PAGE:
Evolution and pleiotropy of TRITHORAX function in Arabidopsis
Review | Published: 24 April 2009
School of Biological Sciences, University of Nebraska, Lincoln, NE, USA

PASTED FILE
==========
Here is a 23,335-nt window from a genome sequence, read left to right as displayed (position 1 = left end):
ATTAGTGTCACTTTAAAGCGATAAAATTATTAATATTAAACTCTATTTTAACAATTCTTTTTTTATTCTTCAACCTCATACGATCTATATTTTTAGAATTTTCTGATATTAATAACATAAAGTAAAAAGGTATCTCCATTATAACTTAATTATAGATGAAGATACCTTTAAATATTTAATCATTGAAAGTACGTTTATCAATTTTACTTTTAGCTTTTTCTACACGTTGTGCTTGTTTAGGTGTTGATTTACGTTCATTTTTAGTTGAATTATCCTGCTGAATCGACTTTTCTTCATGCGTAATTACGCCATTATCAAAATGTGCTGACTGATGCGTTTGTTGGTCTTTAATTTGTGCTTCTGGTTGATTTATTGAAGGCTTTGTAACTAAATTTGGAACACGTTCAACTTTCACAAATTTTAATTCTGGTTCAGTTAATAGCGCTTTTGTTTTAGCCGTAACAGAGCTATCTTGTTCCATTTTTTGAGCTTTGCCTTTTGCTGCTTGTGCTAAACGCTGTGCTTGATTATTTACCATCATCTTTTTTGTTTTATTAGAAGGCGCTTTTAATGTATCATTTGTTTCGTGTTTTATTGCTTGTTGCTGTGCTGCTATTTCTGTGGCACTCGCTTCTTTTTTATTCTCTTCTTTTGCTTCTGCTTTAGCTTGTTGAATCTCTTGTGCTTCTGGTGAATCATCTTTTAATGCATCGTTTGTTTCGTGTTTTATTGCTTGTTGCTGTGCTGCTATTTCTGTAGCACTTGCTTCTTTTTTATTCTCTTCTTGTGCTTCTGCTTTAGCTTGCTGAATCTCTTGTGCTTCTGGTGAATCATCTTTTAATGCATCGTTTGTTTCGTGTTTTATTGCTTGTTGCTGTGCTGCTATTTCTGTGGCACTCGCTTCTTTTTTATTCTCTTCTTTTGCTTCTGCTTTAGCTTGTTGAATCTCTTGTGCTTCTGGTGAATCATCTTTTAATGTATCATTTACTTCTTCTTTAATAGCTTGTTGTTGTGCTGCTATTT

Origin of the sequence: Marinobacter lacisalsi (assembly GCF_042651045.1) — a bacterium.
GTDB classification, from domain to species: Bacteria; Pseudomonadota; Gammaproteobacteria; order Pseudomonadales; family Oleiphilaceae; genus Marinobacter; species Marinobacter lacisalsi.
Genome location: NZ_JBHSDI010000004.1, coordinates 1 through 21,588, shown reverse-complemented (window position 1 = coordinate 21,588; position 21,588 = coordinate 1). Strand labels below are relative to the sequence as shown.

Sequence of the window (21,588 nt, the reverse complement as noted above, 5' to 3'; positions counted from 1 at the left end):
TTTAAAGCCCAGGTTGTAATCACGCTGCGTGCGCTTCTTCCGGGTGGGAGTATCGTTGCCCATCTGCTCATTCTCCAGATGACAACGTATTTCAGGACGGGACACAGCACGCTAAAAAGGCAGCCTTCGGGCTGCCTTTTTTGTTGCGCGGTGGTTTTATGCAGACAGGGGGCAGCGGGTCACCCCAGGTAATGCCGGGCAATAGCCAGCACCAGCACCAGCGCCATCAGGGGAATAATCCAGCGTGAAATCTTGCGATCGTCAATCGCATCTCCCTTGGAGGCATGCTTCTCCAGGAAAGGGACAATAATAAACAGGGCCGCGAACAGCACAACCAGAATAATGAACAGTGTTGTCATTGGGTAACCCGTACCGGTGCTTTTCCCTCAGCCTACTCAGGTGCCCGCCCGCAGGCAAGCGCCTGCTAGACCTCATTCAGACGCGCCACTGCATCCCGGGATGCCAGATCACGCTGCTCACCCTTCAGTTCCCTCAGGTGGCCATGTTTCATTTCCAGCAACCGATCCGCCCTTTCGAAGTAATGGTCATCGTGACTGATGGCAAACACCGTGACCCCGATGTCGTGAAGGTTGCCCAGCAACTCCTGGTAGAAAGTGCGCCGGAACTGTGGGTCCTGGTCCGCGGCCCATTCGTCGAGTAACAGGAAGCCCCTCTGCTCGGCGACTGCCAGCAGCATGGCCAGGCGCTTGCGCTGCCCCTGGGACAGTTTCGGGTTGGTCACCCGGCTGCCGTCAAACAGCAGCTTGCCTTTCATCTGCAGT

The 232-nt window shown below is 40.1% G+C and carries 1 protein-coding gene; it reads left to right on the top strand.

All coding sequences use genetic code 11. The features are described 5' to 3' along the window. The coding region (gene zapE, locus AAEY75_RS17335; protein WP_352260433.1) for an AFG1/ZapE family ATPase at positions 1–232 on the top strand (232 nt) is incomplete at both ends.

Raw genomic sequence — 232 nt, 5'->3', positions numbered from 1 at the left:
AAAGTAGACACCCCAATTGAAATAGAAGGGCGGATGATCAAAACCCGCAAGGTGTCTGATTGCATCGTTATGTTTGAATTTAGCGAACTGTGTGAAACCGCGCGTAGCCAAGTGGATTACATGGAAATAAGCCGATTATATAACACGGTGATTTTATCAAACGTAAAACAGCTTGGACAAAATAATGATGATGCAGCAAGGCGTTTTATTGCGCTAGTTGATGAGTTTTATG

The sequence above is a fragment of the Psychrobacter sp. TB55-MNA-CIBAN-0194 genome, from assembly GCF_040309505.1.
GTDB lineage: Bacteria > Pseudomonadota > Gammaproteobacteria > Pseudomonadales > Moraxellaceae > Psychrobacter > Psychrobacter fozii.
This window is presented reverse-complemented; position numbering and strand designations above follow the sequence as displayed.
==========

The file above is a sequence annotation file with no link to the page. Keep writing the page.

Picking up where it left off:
The SET domain-containing genes of the TRITHORAX family encode epigenetic factors that maintain the expression of targeted genes. Trithorax homologs have been found in both animals and plants. Since these are thought to have evolved multicellularity independently, common mechanisms of epigenetic regulation must be evolutionarily ancient and derived from a common ancestor. In addition, each lineage has evolved unique mechanisms to expand the original repertoire of epigenetic functions. Phylogenetic analysis of SET domain proteins has outlined some intriguing evolutionary trends. In plants, epigenetic gene silencing mechanisms have been aggressively pursued. In contrast, studies of epigenetic mechanisms maintaining active gene expression have been scarce. The goal of this review is to draw attention to this gap. Trithorax function in plants are analyzed here in an evolutionary context tracing phylogenetic relationships between the histone methyltransferase activities in unicellular and multicellular domains of life. The involvement of two members of the Arabidopsis Trithorax family, ARABIDOPSIS HOMOLOG of TRITHORAX1 (ATX1), and ARABIDOPSIS HOMOLOG of TRITHORAX2 (ATX2), in developmental and adaptation processes of the plant is overviewed.